Tag Archives: Chukchi Sea

Thick sea ice in the Western Arctic is not good habitat for polar bears, seals, or walrus

A few weeks into the Arctic summer (July-September), sea ice in the Beaufort and Chukchi Seas is dominated by thick, multi-year ice.

At this time of year, multi-year ice is an important refuge habitat for many polar bears when seasonal ice melts out. However, it provides few opportunities for hunting seals. In fact, it is nearly as devoid of food as is the shore during the melt season. Consequently, most polar bears eat little over the summer whether they are on land or on sea ice due to the scarcity of seals.

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State of the Polar Bear 2021: polar bears continued to thrive

The current health and abundance of polar bears continues to be at odds with predictions that the species is suffering serious negative impacts from reduced summer sea ice blamed on human-caused climate change.

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Polar bears at Kolyuchin Island weather station provide a rare photographer’s treat

Russian wildlife photographer Dmitry Kokh took some photos and video last year of polar bears hunkered down at an abandoned weather station on the Chukchi Sea coast and he apparently won a prize for one of them, shown below. The shots are very cool, so I’ve provided some context for the story and posted the video here.

‘Summer Season’ by Dmitry Kokh
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Chukchi Sea ice that didn’t melt this summer is now 2+m thick between Wrangel Island and the shore

Thick multiyear ice between Wrangel Island and the shore is now more than 2m thick, potentially impacting fall feeding for bears that routinely summer on Wrangel or the north coast of Chukotka.

Rapidly-forming sea ice in the Laptev and East Siberian Seas this fall – generated by cold winds from Siberia in late October despite warmer than ususal temperatures earlier in the month – has trapped a number of Russian ships that are being rescued by ice-breakers (below), according to a report in the Barents Observer earlier this week.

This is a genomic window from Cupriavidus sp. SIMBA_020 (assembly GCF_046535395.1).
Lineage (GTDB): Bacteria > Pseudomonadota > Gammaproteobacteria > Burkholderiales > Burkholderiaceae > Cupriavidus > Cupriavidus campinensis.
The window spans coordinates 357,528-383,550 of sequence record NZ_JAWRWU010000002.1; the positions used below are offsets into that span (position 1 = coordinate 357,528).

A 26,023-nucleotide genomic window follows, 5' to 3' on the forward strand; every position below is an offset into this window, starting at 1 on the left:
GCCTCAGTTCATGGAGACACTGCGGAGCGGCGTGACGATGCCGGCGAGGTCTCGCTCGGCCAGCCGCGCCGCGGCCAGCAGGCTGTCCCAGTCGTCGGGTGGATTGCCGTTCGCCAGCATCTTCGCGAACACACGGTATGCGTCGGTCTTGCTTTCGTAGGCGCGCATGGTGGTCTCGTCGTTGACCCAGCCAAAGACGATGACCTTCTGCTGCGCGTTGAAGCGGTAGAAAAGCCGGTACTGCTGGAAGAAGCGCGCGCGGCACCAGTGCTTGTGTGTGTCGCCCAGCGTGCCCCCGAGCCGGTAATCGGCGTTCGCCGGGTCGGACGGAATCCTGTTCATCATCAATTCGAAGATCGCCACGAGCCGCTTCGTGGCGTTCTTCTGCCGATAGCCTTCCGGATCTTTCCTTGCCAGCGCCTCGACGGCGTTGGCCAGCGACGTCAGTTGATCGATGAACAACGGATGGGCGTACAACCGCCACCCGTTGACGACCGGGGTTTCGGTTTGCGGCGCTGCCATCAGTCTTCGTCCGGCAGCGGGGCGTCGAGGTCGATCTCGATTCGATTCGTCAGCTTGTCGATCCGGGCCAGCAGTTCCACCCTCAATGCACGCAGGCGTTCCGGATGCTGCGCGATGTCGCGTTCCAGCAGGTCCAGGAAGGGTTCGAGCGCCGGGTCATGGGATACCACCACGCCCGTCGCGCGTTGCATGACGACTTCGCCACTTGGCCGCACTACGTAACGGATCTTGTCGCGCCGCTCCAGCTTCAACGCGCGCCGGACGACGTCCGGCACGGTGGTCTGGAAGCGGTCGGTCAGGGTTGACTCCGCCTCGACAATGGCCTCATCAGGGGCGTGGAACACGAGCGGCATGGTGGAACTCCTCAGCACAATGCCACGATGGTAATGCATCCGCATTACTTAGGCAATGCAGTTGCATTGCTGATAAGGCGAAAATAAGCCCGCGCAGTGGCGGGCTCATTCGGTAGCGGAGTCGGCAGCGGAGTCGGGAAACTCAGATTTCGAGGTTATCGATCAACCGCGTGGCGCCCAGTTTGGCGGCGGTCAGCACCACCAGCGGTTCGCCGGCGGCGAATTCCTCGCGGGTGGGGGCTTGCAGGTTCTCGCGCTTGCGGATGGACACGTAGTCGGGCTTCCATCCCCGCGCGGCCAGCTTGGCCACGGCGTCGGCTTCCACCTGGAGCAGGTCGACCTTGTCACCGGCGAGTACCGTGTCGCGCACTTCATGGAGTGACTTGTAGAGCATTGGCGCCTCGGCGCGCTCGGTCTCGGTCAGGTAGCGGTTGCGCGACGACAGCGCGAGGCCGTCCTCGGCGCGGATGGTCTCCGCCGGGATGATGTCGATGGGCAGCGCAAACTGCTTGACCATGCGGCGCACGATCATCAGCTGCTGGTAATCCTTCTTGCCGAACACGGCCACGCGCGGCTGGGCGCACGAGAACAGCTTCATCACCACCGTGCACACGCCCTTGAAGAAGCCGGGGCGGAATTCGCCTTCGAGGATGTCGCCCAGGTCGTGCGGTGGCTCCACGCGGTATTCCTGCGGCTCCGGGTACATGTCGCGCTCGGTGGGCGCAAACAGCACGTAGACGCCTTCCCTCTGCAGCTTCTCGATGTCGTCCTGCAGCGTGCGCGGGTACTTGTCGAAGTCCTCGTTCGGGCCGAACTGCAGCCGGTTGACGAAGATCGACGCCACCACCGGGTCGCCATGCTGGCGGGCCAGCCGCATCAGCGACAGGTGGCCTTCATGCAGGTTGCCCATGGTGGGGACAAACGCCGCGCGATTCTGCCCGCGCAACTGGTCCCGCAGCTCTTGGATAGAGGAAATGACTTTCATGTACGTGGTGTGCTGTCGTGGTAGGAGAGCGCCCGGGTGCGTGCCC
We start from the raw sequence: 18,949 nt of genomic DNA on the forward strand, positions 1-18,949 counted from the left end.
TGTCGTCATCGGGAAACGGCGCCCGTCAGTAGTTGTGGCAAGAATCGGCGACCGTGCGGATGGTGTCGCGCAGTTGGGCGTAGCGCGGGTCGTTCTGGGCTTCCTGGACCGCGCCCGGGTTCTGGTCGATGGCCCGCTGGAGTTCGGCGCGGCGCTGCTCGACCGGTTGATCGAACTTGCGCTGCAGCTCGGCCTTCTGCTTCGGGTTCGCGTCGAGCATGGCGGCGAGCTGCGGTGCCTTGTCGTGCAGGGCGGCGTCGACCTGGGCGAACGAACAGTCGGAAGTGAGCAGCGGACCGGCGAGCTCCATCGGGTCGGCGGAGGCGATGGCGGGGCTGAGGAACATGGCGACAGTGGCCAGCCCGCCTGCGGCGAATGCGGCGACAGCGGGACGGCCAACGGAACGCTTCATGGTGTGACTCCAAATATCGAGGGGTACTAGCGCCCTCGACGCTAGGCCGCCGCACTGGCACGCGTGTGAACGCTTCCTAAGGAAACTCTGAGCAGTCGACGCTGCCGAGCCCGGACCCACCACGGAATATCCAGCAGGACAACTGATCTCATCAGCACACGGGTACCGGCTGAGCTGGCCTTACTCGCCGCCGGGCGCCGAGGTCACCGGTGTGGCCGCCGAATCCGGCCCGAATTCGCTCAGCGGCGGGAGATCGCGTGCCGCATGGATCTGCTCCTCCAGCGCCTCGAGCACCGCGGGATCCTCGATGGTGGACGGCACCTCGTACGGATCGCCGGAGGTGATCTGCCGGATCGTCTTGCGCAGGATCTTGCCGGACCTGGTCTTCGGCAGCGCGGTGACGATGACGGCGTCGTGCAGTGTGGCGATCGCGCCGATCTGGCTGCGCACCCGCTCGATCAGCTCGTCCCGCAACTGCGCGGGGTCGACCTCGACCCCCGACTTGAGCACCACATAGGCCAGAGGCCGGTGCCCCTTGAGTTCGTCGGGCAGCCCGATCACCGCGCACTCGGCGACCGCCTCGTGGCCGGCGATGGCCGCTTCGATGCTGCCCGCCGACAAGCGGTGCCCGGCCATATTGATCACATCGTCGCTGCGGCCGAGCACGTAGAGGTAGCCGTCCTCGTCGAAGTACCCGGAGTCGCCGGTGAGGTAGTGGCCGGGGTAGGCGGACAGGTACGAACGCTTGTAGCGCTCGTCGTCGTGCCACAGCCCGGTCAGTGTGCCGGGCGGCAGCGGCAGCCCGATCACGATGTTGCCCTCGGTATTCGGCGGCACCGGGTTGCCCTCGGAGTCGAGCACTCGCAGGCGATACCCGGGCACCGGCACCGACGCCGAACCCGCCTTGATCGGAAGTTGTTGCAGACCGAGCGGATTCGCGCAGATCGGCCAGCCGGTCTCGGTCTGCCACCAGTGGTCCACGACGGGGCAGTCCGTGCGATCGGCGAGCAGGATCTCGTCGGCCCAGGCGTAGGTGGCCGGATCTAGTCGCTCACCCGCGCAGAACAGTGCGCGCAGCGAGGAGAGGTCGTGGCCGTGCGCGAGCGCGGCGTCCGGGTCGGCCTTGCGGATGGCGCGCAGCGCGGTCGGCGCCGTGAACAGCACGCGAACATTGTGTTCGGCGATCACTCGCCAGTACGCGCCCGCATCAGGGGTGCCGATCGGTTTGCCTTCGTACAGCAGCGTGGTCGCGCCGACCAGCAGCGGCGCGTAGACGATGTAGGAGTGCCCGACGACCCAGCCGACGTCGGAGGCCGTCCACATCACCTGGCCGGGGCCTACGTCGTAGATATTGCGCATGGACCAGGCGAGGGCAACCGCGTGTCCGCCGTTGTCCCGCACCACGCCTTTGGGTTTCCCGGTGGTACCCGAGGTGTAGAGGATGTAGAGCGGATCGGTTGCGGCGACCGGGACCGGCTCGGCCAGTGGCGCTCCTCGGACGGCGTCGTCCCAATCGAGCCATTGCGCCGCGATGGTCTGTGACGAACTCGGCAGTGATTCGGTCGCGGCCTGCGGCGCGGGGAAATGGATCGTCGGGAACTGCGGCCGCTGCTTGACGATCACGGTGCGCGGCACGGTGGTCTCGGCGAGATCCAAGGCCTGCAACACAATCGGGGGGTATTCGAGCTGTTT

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Conditions were not golden for polar bears in the 1980s despite what activist expert claims

Does the following statement stand up to scrutiny – i.e. a fact check – of the scientific literature on polar bear ecology?

In the 1980s, “the males were huge, females were reproducing regularly and cubs were surviving well,” Amstrup said. “The population looked good.”

[Steven Amstrup, Anchorage Daily News (Borenstein and colleagues), 5 November 2021: ‘How warming affects Arctic sea ice and polar bears’]
Steven Amstrup

In short, it does not.

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Most Chukchi Sea ice in 20 years means no walrus feasts for polar bears at famous Russian cliffs

After years of hype, including documentary over-reach by David Attenborough and his collaborators at WWF and Netflix, there has been relatively abundant ice in the Chukchi Sea this summer, particulary along the Russian coast and around Wrangel Island, which in recent years have been important summer refuge areas for polar bears and Pacific walrus.

Walrus carcasses at the base of the cliff at Cape Schmidt, September 2017. Credit: Y. Basov.

This year, there has been nothing like the complete retreat of ice into the Arctic Basin as happened in 2007, 2012, and 2020. The chart below shows the ice extent at 11 October 2021:

Wrangel Island was surrounded by ice in 2000 and 2001, which made access to walrus haulouts on the island impossible (Kochnev 2004). Most of the walrus haulouts along the Chukotka coast were also ice-covered in September in those years, as were all of the western locations in 2021 – as the ice charts below show. The extra ice will have drastically affected the distribution of walrus this year, which in turn will have meant no walrus carcasses for polar bears to feast on as they have done for many years now.